I agree w/ the 20 ft thing. (Which is why I personally do not let potential "hostiles" get within 25 ft whenever possible)
One other point that needs to be recognized: Handguns do not magically vaporize attackers (regardless of what you may read in the gun rags). Handgun rounds (regardless of caliber/load) are very poor stoppers. You may well hit a guy with a few rounds COM, but find that he may well still have enough strength & will to close and field dress you with a knife before he "leaks" enough to go down.
At that point, you're either dead or dying - so you have failed in your stated goal of self defense.
Case precident states that you can shoot an attacker with a knife up to 20 ft away. It does NOT say that you have to wait until BG is 20 ft away to put yourself in a defensive position and/or drawn your firearm. Personally, If I retreated behind cover, having ordered a guy to back away from me and he continued to close, it's time to pepper spray. If that fails, or things rapidly escalate, then I believe that by drawing, and maintaining a "low ready" posture (not actually pointing a firearm at BG, unless you are actually justified in shooting), you are on pretty decent legal ground. (You have shown a prudent "escalation of force" to deal with your attacker)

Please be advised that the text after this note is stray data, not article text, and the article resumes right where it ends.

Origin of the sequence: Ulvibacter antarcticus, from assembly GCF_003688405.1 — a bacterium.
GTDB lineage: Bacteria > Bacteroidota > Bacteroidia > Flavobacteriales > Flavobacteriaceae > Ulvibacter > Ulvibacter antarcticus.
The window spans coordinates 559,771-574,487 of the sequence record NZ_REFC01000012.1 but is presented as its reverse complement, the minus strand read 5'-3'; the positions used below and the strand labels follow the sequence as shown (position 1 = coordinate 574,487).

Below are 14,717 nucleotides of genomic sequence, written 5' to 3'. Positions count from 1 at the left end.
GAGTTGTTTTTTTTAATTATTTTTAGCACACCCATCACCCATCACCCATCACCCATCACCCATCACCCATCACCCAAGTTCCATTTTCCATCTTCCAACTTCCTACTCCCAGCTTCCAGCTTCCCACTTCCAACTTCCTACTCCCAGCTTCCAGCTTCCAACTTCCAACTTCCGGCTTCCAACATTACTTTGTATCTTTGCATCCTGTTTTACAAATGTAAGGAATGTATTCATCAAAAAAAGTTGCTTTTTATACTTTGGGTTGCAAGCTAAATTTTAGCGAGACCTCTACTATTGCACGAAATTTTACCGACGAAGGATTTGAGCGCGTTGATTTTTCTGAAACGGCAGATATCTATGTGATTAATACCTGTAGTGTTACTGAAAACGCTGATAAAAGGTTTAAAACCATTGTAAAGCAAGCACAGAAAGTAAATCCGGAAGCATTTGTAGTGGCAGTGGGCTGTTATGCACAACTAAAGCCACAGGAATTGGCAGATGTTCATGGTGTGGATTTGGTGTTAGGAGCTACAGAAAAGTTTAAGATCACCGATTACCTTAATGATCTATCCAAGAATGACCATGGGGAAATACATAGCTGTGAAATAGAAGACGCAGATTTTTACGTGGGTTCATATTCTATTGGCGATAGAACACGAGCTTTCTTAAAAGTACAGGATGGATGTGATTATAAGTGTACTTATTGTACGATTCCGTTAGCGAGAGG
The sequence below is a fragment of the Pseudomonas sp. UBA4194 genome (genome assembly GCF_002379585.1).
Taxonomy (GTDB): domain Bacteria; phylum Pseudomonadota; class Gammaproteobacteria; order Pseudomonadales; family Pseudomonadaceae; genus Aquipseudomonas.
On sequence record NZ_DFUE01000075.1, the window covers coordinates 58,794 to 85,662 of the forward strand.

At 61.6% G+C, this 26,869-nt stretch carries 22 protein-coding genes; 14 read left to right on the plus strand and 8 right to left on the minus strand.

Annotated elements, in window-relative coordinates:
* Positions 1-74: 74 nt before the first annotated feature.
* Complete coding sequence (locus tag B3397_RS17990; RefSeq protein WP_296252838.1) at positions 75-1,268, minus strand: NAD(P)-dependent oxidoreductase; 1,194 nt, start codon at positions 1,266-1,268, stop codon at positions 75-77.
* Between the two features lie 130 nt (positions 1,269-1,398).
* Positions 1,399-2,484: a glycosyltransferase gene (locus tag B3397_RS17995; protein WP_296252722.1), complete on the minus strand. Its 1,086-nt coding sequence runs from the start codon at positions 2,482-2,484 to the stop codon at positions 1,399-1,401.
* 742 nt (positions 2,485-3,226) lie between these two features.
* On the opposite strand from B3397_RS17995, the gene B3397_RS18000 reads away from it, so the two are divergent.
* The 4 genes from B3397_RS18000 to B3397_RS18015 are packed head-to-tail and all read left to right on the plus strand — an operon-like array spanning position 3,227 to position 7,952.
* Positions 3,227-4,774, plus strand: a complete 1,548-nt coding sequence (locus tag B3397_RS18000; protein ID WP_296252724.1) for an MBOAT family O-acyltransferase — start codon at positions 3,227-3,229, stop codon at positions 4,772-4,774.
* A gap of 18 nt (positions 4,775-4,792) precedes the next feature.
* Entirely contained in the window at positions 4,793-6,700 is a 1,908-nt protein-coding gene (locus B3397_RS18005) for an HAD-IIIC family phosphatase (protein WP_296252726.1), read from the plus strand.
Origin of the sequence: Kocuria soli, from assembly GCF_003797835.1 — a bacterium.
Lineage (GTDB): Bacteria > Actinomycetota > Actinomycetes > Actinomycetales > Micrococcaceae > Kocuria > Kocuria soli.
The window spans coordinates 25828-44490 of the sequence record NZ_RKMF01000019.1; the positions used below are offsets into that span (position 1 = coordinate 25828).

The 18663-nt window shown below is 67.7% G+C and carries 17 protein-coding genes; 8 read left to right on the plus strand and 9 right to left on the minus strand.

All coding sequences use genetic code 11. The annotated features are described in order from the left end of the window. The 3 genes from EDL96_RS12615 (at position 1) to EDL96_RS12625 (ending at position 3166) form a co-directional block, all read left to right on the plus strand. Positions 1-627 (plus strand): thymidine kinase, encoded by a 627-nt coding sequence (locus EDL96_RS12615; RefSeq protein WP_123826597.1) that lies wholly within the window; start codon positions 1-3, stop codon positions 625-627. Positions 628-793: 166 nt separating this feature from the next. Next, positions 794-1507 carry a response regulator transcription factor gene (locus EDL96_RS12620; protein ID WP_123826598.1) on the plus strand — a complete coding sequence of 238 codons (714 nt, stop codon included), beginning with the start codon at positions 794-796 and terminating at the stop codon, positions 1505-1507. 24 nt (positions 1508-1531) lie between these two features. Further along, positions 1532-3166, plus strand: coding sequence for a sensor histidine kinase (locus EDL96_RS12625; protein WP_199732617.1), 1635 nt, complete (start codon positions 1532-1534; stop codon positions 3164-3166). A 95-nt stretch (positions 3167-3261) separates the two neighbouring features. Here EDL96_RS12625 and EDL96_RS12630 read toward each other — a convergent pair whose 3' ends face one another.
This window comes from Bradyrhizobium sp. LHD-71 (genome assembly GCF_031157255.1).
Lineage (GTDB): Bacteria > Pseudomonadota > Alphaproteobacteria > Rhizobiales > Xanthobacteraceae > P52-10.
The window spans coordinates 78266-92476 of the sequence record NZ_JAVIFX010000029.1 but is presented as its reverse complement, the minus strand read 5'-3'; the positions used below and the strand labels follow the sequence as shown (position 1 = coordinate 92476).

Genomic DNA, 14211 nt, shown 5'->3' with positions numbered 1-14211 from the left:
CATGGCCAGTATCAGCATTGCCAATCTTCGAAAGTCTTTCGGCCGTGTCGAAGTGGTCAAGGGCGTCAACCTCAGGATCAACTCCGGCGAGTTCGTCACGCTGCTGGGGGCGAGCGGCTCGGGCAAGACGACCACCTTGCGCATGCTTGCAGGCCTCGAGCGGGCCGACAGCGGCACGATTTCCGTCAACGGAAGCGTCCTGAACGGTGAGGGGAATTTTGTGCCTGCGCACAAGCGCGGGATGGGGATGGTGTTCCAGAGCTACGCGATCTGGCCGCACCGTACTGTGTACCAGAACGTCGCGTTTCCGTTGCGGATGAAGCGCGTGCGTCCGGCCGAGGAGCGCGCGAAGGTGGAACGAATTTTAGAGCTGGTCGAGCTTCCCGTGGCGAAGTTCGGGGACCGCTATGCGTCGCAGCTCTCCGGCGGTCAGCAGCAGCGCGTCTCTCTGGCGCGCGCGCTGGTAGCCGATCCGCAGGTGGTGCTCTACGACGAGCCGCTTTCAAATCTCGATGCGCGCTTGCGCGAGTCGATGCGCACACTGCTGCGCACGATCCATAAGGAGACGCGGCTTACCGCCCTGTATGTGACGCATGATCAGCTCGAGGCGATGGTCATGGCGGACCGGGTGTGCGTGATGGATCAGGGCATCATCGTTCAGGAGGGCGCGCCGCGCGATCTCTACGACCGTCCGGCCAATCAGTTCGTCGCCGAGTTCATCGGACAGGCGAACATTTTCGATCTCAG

You might spend a night in County and have to deal w/ a brandishing charge. However, if the security video shows you retreating and going for cover, and BG pursuing you, a good attorney will have something to work with.
(I say all of the above with the following disclaimer: I make holsters for a living. I am not an attorney, nor do I feel qualified to act as a defensive firearms trainer. Go to a professional for legal advise prior to carrying a firearm, even if you do have a permit to carry.)